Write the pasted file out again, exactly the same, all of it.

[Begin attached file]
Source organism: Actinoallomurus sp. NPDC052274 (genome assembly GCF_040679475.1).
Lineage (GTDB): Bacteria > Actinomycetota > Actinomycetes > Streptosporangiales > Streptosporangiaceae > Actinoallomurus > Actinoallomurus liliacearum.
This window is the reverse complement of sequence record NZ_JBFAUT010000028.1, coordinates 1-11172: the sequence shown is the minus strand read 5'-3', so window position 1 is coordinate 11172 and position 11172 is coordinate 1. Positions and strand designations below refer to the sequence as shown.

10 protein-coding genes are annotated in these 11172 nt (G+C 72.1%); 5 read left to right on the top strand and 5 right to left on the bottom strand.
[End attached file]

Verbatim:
Source organism: Actinoallomurus sp. NPDC052274 (genome assembly GCF_040679475.1).
Lineage (GTDB): Bacteria > Actinomycetota > Actinomycetes > Streptosporangiales > Streptosporangiaceae > Actinoallomurus > Actinoallomurus liliacearum.
This window is the reverse complement of sequence record NZ_JBFAUT010000028.1, coordinates 1-11172: the sequence shown is the minus strand read 5'-3', so window position 1 is coordinate 11172 and position 11172 is coordinate 1. Positions and strand designations below refer to the sequence as shown.

10 protein-coding genes are annotated in these 11172 nt (G+C 72.1%); 5 read left to right on the top strand and 5 right to left on the bottom strand.